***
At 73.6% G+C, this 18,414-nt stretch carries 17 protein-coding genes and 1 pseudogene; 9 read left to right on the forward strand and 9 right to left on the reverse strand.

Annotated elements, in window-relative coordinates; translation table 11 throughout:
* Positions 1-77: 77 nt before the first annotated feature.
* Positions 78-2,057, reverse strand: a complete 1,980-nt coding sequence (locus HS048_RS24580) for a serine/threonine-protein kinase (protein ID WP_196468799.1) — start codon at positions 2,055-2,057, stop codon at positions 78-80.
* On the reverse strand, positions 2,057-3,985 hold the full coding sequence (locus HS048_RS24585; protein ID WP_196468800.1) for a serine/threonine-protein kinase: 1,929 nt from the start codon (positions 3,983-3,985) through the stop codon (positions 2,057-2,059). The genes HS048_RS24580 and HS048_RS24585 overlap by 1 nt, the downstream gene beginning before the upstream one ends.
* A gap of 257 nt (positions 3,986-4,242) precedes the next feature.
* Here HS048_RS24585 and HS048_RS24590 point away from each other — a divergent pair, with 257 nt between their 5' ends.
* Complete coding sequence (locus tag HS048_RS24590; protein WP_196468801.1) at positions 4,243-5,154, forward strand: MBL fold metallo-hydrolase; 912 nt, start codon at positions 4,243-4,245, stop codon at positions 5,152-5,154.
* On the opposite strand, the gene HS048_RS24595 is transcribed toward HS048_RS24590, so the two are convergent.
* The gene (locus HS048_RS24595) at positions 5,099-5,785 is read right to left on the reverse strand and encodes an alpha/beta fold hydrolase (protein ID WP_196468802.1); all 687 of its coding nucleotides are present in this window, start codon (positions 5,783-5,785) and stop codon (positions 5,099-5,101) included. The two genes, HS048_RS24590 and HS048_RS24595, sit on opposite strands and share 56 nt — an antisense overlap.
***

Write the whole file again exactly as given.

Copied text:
At 73.6% G+C, this 18,414-nt stretch carries 17 protein-coding genes and 1 pseudogene; 9 read left to right on the forward strand and 9 right to left on the reverse strand.

Annotated elements, in window-relative coordinates; translation table 11 throughout:
* Positions 1-77: 77 nt before the first annotated feature.
* Positions 78-2,057, reverse strand: a complete 1,980-nt coding sequence (locus HS048_RS24580) for a serine/threonine-protein kinase (protein ID WP_196468799.1) — start codon at positions 2,055-2,057, stop codon at positions 78-80.
* On the reverse strand, positions 2,057-3,985 hold the full coding sequence (locus HS048_RS24585; protein ID WP_196468800.1) for a serine/threonine-protein kinase: 1,929 nt from the start codon (positions 3,983-3,985) through the stop codon (positions 2,057-2,059). The genes HS048_RS24580 and HS048_RS24585 overlap by 1 nt, the downstream gene beginning before the upstream one ends.
* A gap of 257 nt (positions 3,986-4,242) precedes the next feature.
* Here HS048_RS24585 and HS048_RS24590 point away from each other — a divergent pair, with 257 nt between their 5' ends.
* Complete coding sequence (locus tag HS048_RS24590; protein WP_196468801.1) at positions 4,243-5,154, forward strand: MBL fold metallo-hydrolase; 912 nt, start codon at positions 4,243-4,245, stop codon at positions 5,152-5,154.
* On the opposite strand, the gene HS048_RS24595 is transcribed toward HS048_RS24590, so the two are convergent.
* The gene (locus HS048_RS24595) at positions 5,099-5,785 is read right to left on the reverse strand and encodes an alpha/beta fold hydrolase (protein ID WP_196468802.1); all 687 of its coding nucleotides are present in this window, start codon (positions 5,783-5,785) and stop codon (positions 5,099-5,101) included. The two genes, HS048_RS24590 and HS048_RS24595, sit on opposite strands and share 56 nt — an antisense overlap.